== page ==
Wrongful incarceration no longer means wrongful taxation
- by Jimmy Sexton
- July 12th, 2016
In 2011, John Smith was incarcerated for 24 months for a crime he didn’t commit. In the process of trying to clear himself, he lost his job, his wife, many friends, and his reputation – not to mention all the legal fees he paid defending himself. Turns out that some of the witnesses were faulty and the charges had been trumped up by a disgruntled past employee.
The judge freed John and vacated his conviction. John sued for compensation for his losses and was awarded a sizeable monetary reward as restitution for the wrongful incarceration. John used the money to attempt to start his life over; he found a job, and put the experience behind him – or so he thought. But his nightmare wasn’t quite over—John owes taxes to the IRS for the money awarded to him.
That was then.
The benevolent IRS at last agreed that even they aren’t hard-hearted enough to go after these folks. Wrongfully incarcerated individuals are now permitted to exclude from income “any civil damages, restitution, or other monetary award” that they received as compensation under the new Sec. 139F that went into place last December.
But what about poor John Smith and others in his situations? The IRS went further and is allowing taxpayers to claim refunds based on the new provision. They are even allowing eligible individuals to file amended returns for closed years, as long as they file their claim for refund by December 19, 2016.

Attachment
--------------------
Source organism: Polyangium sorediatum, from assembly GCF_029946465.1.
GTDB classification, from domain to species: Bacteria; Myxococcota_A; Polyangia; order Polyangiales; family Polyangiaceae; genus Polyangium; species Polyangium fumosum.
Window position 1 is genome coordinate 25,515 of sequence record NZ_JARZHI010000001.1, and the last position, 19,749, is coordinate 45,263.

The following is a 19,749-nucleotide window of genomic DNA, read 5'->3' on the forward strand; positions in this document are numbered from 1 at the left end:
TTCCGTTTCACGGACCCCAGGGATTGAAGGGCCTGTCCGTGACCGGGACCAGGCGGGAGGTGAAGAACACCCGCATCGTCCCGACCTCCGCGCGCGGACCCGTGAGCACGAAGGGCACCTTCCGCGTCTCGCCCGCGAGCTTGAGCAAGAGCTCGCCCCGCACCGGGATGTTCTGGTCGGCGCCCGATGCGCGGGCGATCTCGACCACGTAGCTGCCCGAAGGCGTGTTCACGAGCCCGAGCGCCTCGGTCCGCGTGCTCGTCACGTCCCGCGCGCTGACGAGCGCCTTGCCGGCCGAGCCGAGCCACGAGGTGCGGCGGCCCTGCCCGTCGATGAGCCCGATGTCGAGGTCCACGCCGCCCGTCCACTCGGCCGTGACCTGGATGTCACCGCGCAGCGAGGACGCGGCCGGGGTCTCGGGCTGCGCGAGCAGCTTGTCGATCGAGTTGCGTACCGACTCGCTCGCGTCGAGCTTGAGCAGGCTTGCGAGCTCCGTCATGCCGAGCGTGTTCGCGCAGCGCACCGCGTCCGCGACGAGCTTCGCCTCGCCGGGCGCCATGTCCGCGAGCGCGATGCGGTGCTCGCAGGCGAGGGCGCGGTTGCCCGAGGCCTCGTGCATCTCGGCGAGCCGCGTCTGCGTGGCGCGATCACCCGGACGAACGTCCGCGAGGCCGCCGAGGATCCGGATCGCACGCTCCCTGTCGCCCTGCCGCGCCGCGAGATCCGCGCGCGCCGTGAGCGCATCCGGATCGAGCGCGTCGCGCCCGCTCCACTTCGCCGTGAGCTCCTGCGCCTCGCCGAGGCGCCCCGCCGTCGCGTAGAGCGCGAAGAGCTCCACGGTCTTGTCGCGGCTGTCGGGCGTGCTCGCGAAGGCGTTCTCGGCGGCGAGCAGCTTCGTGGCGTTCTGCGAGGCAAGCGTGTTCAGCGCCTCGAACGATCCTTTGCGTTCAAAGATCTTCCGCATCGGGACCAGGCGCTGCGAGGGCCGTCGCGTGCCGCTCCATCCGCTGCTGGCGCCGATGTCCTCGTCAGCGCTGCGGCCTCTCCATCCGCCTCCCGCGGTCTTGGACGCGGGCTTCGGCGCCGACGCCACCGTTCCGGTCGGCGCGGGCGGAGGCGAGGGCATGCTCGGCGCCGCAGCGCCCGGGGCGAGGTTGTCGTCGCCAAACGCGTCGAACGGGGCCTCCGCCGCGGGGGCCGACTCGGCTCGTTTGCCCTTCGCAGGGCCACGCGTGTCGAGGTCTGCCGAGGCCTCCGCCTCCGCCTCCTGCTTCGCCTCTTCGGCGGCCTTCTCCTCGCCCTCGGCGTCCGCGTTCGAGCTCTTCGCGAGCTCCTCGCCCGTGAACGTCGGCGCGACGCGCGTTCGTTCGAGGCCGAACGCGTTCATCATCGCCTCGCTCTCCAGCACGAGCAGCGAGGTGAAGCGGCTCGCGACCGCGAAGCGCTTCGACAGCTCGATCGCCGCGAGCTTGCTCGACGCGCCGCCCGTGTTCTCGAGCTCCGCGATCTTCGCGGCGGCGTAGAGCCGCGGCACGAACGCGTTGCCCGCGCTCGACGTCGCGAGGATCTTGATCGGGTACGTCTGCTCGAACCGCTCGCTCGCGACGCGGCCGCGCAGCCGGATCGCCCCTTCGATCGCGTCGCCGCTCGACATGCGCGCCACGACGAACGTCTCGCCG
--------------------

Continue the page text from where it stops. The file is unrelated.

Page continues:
A wrongfully incarcerated individual is one that was convicted of a covered offense, served all or part of a sentence of imprisonment for the offense(s), and meets one of the following requirements:
- The individual was pardoned, granted clemency, or granted amnesty because they were innocent
- The judgment of conviction was reversed or vacated and the indictment, information, or other accusatory instrument was dismissed
- The judgment of conviction for the individual was reversed or vacated and the individual was found not guilty at a new trial.
The exclusion from income encompasses past awards, current awards, or those in the future.
After December 19, 2016, refund claims must be filed by the normal deadline of the later of three years after the return was filed or two years after the taxes were paid. Even if taxpayers were previously denied a refund, they can try again.
So it took long enough the agency to make this situation right, but they did. If you are in a situation that requires you to file for a refund, contact Esquire Group and will help you through the process.